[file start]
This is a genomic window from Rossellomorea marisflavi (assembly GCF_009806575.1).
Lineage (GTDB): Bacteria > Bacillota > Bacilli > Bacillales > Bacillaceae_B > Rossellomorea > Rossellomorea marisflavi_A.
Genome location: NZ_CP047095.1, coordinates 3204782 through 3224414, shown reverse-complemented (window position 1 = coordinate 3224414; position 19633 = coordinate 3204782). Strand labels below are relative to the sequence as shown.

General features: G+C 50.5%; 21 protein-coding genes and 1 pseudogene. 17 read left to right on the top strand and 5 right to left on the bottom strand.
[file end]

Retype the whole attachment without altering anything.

This is a genomic window from Rossellomorea marisflavi (assembly GCF_009806575.1).
Lineage (GTDB): Bacteria > Bacillota > Bacilli > Bacillales > Bacillaceae_B > Rossellomorea > Rossellomorea marisflavi_A.
Genome location: NZ_CP047095.1, coordinates 3204782 through 3224414, shown reverse-complemented (window position 1 = coordinate 3224414; position 19633 = coordinate 3204782). Strand labels below are relative to the sequence as shown.

General features: G+C 50.5%; 21 protein-coding genes and 1 pseudogene. 17 read left to right on the top strand and 5 right to left on the bottom strand.